A warm and touching story by Gerda Maria Scheidl and illustrated by the legendary European artist Bernadette Watts.
George, the little gardener, is surprised when one of his beloved flowers is sad. The small daisy would rather be in the neighbor’s beautiful garden filled with lilies and roses than in George’s untamed yard. But when George assists her, she finds that things are not always as they seem. Bernadette Watts’ beautiful pastel illustrations bring magic to this heart-warming story by Gerda Marie Scheidl about the things that matter most.
Gerda Marie Scheidl (1913–2005) was born in Bremerhaven-Geestemünde in the north of Germany. Scheidl studied dance at the Hellerau-Laxenburg School on the outskirts of Vienna, then trained as an actor and became a member of the Stadttheater Bremerhaven. Afterward she had a three-year stint with the Dortmund opera before returning to her studies, reading philosophy and art history. Scheidl wrote both books and plays for children. Later she also worked for radio and television and was in charge of a private children’s theater.
Bernadette Watts, known throughout Europe simply as Bernadette, has illustrated many dozens of folk- and fairy tales. Born in England, she loved to draw from childhood. She studied at the Maidstone Art School in Kent, UK, and for some time was taught by Brian Wildsmith and David Hockney. Bernadette’s many beautiful books include The Snow Queen and The Little Drummer Boy. Bernadette finds her inspiration in nature. Today she lives and works in Kent. She has been illustrating for NorthSouth Books and NordSüd Verlag since the beginning of her career fifty years ago.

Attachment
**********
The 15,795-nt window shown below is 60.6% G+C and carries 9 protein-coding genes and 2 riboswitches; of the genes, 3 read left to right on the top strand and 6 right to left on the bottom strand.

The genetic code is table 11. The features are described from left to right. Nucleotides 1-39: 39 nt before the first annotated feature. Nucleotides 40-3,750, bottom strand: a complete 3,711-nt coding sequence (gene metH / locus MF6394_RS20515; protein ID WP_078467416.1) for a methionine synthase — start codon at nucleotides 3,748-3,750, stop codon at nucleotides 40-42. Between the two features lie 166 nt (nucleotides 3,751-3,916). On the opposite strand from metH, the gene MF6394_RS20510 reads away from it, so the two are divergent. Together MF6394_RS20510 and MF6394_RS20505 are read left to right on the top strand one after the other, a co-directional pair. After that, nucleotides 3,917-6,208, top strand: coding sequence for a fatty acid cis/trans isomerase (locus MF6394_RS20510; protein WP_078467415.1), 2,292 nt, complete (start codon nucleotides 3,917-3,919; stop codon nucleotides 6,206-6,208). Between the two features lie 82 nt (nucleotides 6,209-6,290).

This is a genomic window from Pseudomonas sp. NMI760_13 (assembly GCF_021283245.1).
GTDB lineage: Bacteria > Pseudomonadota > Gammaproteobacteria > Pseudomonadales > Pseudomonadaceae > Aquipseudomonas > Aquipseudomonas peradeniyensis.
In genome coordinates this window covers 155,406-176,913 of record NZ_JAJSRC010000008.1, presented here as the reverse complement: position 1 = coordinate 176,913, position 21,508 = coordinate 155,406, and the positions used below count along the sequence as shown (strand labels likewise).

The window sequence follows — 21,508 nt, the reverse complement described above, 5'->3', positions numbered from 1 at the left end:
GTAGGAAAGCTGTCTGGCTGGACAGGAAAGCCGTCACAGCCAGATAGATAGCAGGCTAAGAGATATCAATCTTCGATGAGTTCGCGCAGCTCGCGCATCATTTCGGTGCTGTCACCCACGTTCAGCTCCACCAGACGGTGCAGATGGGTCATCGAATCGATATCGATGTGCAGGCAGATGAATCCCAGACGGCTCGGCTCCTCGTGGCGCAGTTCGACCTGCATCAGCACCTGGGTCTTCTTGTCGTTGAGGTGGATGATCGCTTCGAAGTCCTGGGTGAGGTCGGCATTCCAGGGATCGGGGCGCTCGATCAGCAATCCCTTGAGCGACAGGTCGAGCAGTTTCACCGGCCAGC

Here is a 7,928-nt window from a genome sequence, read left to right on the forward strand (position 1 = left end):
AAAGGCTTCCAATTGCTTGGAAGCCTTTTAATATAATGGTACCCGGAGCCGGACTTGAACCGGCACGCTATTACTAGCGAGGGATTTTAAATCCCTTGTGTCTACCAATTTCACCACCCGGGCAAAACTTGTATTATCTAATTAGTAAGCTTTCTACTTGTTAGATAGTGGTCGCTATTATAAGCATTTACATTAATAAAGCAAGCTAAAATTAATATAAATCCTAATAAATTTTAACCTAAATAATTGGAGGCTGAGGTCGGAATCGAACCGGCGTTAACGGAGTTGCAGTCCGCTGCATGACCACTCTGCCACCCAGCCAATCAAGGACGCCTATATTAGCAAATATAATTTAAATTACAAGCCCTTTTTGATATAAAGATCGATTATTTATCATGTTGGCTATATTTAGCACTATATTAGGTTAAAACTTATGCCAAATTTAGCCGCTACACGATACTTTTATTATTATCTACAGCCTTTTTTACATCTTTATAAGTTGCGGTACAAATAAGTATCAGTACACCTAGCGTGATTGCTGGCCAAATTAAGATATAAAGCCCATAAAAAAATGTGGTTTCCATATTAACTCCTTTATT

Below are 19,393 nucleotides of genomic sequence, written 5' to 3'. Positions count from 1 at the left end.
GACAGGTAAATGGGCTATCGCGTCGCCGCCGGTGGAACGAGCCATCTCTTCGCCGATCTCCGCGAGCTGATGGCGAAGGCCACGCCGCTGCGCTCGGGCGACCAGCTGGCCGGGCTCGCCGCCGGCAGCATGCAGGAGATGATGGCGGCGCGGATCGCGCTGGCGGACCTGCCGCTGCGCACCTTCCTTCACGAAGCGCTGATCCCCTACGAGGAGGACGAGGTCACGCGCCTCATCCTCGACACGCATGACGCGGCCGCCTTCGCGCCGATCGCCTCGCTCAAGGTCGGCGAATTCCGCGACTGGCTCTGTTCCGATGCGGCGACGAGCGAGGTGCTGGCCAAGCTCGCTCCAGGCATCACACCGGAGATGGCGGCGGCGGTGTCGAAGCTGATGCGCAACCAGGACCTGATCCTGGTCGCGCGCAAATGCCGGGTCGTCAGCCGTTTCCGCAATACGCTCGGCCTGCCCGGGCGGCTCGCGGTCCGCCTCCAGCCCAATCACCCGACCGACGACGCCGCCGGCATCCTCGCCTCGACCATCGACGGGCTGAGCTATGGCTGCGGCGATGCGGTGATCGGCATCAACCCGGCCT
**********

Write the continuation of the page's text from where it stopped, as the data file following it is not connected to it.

Originally published in Switzerland in 1985, this gentle picture book is quaint...Luminous, pastel drawings capture the contrast between the peaceful sanctuary of the pleasingly unkempt meadow and the forbidding formality of the neighboring garden.
– Jan Aldrich Solow, School Library Connection
The grass is not always greener in this simple, gentle, beautifully illustrated tale.
– Kirkus Reviews
The story is simply told and beautifully illustrated in sunlit and moonlit scenes that contrast the regimented, formal garden with its wild, though lovingly tended, counterpart...Taken literally or as a fable, this picture book will appeal to children through its sense of empathy and its love of nature.